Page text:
Springtime is an exciting time for foragers. Sweet, garlicky ramps emerge in the woods along with violets, fiddleheads, dandelions, and other delicious wild edibles. Foraging is a great way to get outdoors and learn more about the wilderness.
Here are a few tips to consider before venturing out on your own foraging adventure.
First and most important is to learn to identify the dangerous plant species in your area. Knowing the poisonous plants you might encounter will help you avoid accidentally harvesting non-edible look-alike plants. For example, there are several plants that might be confused for ramps, including the toxic skunk cabbage and deadly lily of the valley. However, someone who has studied these plants can easily tell them apart by simply examining their leaves or comparing their smell – ramps smell very strongly of onion and garlic, lily of the valley have a sweet floral scent, and skunk cabbage, well, they reek of skunk or rotting meat.
It is also crucial to make sure you are not harvesting in an area with environmental toxicity. Avoid roadsides, polluted waterways, and places where chemicals could have contaminated them such as industrial lands or agricultural sites. A good rule of thumb is to forage at least 30 feet from roads as these plants may have been sprayed with herbicides and may contain lead or other heavy metals from exhaust.
Now that you know what to avoid, the next step is to learn to identify wild edible plants. A good place to start is with a local mentor and field guidebook. A wild plants expert will not only help you identify plants correctly, but also show you where to find them. A field guide to edible wild plants is a great reference to help positively identify plants and to learn about new ones. Make sure that the guidebook is specific to your region and that it includes both detailed sketches/photographs and written descriptions to aid in identification. Ramps or Allium tricoccum, for example, can be identified by their broad, lance-shaped, light green leaves that are typically 1-4 inches wide and 6-12 inches long with purple tints on the lower stems and a scallion-like stalk and bulb.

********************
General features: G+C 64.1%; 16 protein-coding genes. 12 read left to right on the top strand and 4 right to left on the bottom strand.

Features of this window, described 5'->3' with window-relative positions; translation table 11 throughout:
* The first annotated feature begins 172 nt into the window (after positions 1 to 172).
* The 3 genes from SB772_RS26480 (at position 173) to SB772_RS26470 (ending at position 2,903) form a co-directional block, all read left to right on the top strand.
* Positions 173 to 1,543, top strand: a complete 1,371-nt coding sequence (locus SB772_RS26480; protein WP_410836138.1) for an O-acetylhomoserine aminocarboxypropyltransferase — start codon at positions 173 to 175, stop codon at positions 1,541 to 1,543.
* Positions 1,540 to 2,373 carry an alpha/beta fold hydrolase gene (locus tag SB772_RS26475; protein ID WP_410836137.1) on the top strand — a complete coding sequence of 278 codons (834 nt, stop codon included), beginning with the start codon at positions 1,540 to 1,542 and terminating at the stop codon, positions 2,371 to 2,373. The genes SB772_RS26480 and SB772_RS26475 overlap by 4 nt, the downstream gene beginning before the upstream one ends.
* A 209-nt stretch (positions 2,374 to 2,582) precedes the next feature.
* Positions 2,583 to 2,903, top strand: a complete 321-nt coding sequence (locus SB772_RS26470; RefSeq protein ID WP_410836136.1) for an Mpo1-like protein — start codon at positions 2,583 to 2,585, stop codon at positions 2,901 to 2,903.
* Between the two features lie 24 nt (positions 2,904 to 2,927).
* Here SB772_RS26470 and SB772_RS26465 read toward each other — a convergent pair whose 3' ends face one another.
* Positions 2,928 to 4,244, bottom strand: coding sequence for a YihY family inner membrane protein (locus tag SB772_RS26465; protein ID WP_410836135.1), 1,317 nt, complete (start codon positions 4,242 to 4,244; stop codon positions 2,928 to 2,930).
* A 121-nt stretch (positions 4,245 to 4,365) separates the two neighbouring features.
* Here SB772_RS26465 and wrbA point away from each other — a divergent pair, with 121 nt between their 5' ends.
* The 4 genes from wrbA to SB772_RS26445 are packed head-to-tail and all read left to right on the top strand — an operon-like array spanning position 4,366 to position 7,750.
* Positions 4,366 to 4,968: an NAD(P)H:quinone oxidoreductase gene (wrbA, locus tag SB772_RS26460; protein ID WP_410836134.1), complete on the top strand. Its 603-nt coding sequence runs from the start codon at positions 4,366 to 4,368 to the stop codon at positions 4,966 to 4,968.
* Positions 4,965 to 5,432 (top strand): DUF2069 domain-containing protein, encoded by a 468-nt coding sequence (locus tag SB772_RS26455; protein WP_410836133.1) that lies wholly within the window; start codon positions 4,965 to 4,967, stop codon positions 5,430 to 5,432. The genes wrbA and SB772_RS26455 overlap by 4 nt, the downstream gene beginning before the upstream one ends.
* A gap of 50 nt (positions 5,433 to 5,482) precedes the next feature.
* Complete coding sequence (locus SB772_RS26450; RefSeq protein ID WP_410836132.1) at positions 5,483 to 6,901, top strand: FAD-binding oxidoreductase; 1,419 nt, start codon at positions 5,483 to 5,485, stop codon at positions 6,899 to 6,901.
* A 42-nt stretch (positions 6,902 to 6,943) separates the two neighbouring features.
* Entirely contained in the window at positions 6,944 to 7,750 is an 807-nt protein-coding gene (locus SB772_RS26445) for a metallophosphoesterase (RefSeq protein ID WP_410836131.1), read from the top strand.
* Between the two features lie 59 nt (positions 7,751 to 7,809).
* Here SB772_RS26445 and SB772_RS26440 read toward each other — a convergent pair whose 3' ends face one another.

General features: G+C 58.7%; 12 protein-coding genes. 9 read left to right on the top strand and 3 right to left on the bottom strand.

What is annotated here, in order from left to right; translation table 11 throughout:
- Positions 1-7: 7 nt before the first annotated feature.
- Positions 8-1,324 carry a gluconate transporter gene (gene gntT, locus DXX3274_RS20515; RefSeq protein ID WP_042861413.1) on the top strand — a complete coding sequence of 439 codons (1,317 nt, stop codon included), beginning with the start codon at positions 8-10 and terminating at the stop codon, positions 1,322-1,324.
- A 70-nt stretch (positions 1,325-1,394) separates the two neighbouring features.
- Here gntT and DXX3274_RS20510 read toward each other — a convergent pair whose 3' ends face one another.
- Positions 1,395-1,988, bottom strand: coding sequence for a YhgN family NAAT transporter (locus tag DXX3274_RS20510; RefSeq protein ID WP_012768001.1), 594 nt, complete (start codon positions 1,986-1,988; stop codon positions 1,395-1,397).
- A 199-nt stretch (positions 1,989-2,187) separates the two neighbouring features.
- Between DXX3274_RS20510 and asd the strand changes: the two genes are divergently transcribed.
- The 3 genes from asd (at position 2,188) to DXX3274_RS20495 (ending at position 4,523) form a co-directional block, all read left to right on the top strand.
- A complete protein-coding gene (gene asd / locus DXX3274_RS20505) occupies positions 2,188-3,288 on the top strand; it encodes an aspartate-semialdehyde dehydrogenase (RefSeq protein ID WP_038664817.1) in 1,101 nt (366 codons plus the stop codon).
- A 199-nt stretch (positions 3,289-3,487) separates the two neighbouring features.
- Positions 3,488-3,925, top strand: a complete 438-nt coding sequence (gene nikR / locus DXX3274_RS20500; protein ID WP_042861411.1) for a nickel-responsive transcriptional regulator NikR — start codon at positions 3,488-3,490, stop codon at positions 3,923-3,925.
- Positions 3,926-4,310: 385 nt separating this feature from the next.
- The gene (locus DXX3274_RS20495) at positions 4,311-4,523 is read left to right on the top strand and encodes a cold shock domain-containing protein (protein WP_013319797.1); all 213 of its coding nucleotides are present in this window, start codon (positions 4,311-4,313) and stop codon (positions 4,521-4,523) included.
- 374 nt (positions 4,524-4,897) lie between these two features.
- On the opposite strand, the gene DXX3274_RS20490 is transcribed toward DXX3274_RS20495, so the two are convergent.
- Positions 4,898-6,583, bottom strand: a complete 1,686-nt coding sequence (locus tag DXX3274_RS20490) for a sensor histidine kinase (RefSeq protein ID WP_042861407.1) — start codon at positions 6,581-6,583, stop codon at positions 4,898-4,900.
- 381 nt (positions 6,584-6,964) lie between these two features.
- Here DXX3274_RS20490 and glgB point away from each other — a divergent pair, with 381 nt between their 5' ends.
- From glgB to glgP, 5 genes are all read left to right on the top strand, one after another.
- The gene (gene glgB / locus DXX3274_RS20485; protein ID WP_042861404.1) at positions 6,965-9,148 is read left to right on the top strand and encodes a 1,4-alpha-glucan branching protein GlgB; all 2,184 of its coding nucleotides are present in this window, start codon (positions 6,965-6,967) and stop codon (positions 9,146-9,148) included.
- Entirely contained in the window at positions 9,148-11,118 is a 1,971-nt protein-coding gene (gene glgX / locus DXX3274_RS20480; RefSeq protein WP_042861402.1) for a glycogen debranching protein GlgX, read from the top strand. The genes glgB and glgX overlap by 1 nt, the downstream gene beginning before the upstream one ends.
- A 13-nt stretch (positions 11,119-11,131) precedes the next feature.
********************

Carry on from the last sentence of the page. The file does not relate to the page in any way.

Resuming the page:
Patch of wild ramps
After you are able to identify a plant, it is important to learn when and where it grows so that you can find it. Some plants may only be present or edible at certain times of year. Ramps appear in April and are edible through mid May, at which time their leaves yellow and die back. Following a plant’s growth cycle throughout the year can also be beneficial. If you are able to identify ramp flower stalks in June, you will be able to return to the same location to harvest these perennial plants the following spring. Knowing a plant’s habitat and companion plants can also help you locate it. Ramps grow in deciduous woodlands in Eastern North America from Georgia to Canada. If you find a wild plant that you think is a ramp outside of this range, it probably isn’t. Ramps also tend to grow near skunk cabbage so if you come across skunk cabbage, there’s a good chance ramps will be close by.
Skunk cabbage along a stream
Now that you have identified the wild edible plant you were searching for, the next step is to learn how to harvest it. Just because a wild plant is considered edible does not mean that all parts of the plant area edible. You should only collect the part of the plant that you plan to use. You also need to consider harvesting in a sustainable manner. Both the leaves and bulbs of ramps are edible, but ramps are slow-growing plants that require several years to recover from a single harvest. Therefore, the most sustainable way to harvest ramps is to only take one leaf so that the bulb and second leaf can continue to grow.
The final steps are to prepare and test the wild edible plant you just harvested. Some plants are only edible by certain type of preparation so before eating a wild plant, you need to know what you have to do to make it edible. Furthermore, some people may have reactions to wild plants that are considered edible so you should follow a systematic approach when eating new wild plants. First, only test one plant at a time. After the plant in question is washed and prepared, test it by rubbing it on your skin for 15 minutes. If there is no reaction after 8 hours, rub the plant on your lips for 3 minutes. If there is still no reaction, place a piece of the plant in your mouth for 15 minutes. If there continues to be no reaction, chew on the piece you placed in your mouth for 15 minutes. If you still have not had any reaction, swallow the chewed up plant. If you are symptom free the following day, you can go ahead and eat the plant. Note that mushrooms should not be tested using this method.
Ramps sautéed in butter
Author: Jessica Walrath, MD
Wilderness Medicine Fellow, Yale School of Medicine
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